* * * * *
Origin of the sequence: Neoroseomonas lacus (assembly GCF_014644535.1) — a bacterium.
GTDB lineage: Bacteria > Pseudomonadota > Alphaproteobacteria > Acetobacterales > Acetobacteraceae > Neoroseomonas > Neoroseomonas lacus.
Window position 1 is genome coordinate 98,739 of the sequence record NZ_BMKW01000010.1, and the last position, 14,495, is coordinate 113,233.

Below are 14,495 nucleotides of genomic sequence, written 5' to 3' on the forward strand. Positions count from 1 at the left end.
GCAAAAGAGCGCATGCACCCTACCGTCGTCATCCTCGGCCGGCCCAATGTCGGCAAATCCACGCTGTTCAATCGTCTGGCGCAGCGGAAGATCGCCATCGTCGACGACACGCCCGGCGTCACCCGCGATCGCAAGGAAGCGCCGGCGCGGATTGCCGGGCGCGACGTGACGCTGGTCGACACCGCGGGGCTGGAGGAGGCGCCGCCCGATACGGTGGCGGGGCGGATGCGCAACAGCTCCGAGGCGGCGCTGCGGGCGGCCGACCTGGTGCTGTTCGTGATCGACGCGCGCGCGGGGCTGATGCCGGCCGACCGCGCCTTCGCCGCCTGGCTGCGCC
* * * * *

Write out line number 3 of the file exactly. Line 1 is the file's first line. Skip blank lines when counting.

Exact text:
Window position 1 is genome coordinate 98,739 of the sequence record NZ_BMKW01000010.1, and the last position, 14,495, is coordinate 113,233.